Let's be honest: For great swaths of the music-buying masses, a new Radiohead album matters very little. But for a select sliver of fancy-headphone wearers, fresh mind-warping product from the Brit overthinkers is still cause to take a premeditated sick day, a dizzying chance to spiral down Thom Yorke & Co.'s sonic rabbit hole once again.
The King of Limbs, the band's eighth studio album, was a surprise for most folks. It arrived unannounced — poof! — via digital format a couple of weeks ago, and won't get a proper CD and vinyl release until March 28. There's also a mythical "newspaper" deluxe edition on the way May 9, which will include 625 pieces of artwork. That "sliver" of fans just shivered in geek glee.
Radiohead was born in the late '80s — and seemingly born again in 2000. That's when the crew deconstructed its melodically prickly, but relatively accessible, sound (the song Creep, the album The Bends, etc.) and released Kid A, which symbolized a bold leap off the thematic high dive into murkier, brain-schmooshing waters. For some, Radiohead was lost forever; for diehards, things were just getting good.
Since then, the Oxfordshire quintet has handled all facets of its career — including its snubbing of major labels for a DIY revolution that allowed listeners to pay what they wanted for 2007's In Rainbows — with polite disregard for convention.
But a funny thing happened on the way to doing whatever it darn well pleased: Radiohead is once again using likable populist strains in its music, a creative decision that has nothing to do with commercialism, and everything to do with the fact that these guys are unpredictable.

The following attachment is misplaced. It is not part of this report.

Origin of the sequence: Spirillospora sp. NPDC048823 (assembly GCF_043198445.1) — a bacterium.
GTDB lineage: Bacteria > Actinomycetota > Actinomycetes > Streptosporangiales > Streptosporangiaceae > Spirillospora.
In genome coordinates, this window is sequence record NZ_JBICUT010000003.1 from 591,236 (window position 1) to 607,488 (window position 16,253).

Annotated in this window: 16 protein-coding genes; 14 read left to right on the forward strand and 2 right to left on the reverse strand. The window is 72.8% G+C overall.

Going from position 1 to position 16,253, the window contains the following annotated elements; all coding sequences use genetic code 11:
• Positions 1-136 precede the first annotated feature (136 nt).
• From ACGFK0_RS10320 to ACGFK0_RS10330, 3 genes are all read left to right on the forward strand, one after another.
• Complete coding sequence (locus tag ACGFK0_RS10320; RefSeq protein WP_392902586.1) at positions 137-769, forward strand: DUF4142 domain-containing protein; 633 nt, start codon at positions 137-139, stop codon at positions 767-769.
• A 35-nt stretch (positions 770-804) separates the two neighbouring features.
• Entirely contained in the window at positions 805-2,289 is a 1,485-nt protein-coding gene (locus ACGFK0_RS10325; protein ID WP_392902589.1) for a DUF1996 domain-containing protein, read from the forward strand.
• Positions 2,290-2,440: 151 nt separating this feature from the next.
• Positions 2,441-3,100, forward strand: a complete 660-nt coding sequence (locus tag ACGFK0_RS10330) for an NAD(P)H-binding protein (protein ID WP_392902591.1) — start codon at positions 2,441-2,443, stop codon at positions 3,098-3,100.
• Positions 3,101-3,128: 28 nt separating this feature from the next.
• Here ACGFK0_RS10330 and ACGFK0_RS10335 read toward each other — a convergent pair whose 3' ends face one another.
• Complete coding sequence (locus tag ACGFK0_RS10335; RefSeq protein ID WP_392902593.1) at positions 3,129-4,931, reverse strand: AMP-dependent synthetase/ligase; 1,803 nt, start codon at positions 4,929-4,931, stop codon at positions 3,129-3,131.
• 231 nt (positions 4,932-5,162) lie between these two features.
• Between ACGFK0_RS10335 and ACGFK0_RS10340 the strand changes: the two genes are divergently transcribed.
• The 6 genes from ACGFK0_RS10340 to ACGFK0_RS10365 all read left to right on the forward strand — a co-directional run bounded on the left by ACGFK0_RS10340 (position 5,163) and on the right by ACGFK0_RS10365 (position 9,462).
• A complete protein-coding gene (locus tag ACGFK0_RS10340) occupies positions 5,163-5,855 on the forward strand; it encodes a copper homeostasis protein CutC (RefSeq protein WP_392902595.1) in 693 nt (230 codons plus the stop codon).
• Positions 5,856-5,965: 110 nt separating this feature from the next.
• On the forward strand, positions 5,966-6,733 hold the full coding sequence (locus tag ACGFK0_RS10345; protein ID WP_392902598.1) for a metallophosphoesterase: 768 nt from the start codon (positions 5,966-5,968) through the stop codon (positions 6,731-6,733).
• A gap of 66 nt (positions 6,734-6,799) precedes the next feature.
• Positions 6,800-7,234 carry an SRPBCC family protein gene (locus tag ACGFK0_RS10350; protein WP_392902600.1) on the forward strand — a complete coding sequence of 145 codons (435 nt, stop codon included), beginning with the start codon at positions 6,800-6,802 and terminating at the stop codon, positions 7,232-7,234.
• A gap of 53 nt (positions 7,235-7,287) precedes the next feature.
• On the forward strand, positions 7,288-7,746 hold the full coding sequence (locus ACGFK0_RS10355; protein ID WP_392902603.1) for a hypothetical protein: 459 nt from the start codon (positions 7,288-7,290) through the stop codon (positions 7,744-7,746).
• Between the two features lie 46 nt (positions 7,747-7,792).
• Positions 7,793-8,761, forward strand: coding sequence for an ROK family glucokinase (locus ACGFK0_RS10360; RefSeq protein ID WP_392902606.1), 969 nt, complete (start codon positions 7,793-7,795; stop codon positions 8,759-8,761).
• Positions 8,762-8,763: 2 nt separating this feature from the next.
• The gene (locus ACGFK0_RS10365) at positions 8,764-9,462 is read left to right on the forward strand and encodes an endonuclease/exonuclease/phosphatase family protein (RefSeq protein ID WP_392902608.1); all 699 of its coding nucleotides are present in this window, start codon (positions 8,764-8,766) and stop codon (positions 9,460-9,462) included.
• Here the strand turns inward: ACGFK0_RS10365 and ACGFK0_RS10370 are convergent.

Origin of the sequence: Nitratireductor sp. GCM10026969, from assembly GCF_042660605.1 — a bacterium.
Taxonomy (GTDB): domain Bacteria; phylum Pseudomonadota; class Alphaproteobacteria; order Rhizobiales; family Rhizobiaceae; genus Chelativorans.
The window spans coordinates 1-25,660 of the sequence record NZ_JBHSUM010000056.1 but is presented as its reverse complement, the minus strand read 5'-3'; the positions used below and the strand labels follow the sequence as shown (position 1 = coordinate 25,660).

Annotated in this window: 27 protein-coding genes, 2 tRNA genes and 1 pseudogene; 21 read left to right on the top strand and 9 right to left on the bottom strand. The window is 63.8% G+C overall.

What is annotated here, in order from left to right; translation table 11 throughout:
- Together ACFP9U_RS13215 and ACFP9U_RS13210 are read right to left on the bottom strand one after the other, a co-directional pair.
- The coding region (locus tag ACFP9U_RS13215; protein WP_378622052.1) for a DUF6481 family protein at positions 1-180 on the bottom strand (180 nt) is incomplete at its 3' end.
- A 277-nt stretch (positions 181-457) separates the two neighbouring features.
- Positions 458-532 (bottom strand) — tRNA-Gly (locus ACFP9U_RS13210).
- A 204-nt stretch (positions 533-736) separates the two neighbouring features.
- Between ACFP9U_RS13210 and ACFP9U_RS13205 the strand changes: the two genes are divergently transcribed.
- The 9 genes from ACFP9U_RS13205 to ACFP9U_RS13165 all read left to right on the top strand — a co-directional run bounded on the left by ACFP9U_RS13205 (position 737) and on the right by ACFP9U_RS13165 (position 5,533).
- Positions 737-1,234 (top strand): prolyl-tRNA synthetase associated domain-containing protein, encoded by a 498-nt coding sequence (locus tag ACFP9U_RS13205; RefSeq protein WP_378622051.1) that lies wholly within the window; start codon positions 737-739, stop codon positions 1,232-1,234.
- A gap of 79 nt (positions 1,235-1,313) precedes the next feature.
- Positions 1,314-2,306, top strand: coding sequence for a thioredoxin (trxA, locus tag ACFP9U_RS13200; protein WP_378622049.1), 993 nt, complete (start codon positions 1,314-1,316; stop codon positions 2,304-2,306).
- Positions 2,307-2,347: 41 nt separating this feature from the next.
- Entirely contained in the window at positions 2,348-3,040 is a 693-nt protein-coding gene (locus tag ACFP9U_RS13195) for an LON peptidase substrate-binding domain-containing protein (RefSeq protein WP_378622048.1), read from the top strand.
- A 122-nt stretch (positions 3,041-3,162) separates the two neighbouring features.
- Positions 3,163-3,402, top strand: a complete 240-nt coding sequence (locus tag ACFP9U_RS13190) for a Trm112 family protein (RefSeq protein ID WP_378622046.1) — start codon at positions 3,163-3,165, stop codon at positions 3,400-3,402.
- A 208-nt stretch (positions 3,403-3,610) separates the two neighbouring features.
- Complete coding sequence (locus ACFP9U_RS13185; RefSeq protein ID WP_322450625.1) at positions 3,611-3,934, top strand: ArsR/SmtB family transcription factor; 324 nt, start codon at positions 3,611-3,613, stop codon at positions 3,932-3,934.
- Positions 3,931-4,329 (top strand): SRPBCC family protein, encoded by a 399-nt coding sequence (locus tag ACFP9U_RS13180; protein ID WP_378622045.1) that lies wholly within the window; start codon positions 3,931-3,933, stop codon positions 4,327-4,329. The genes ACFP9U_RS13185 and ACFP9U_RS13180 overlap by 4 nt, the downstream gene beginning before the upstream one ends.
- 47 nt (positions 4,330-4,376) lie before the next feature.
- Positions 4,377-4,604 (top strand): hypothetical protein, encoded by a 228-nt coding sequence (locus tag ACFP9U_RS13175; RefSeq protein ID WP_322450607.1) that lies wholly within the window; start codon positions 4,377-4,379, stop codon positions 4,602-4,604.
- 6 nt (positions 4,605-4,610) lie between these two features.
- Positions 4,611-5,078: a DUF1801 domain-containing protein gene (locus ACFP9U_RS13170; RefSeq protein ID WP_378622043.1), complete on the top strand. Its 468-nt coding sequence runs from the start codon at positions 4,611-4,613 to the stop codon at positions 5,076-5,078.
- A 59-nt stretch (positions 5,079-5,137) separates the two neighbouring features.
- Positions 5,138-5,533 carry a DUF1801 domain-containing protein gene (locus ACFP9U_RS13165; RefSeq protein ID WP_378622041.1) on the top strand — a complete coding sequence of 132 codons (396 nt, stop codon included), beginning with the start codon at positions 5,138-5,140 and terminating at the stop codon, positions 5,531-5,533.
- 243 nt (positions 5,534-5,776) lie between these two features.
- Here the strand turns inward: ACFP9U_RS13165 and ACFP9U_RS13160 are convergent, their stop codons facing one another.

The King of Limbs is an eight-track beauty, with a magisterial, even Pink Floydian, piano ballad called Codex anchoring the enlightening 37-minute experience. There's nothing glitchy or bleepy about Codex. Instead, Yorke unleashes his tender gnomic croon and insists, "Jump off the end / The water's clear and innocent." He's probably not talking about hurling off the dock at summer camp, but there is reassurance in his voice nonetheless.
Yorke once admitted he often writes songs, or at least song titles, based solely on how words sound when linked together. That's a thoroughly Seussian idea, isn't it? So it's always tough to gauge theme and intent with these dudes.
But there seems to be a pervasive feeling of homeostasis here — a floating evenness urging listeners to relax. "Gather up the lost and sold in your arms," Yorke quavers on Give Up the Ghost, a slow, organic gallop that wouldn't be out of place in a postapocalyptic western.
It's not all slo-mo, though. Radiohead genially halves the record like a party platter: fast stuff in front, mellow stuff on the flip side. Morning Mr. Magpie has a rickety beat and a whiff of the Fab Four's bittersweet best. Little by Little grooves on complex Middle Eastern rhythms.
All that said, this is a 21st century Radiohead record, so don't expect easy-bake Coldplay pap. Jonny Greenwood is still being asked to make his guitar sound like anything but. And maybe we're so used to Radiohead tossing out puzzle pieces that even a shred of order is cause for headlines.
Whatever the case, The King of Limbs is relatively lush, soothing, even singable. Enjoy it while you can. There's a decent chance this band's next album will be made using nothing but toilet brushes and kazoos.
Sean Daly can be reached at firstname.lastname@example.org or (727) 893-8467. His Pop Life blog is at tampabay.com/blogs/poplife.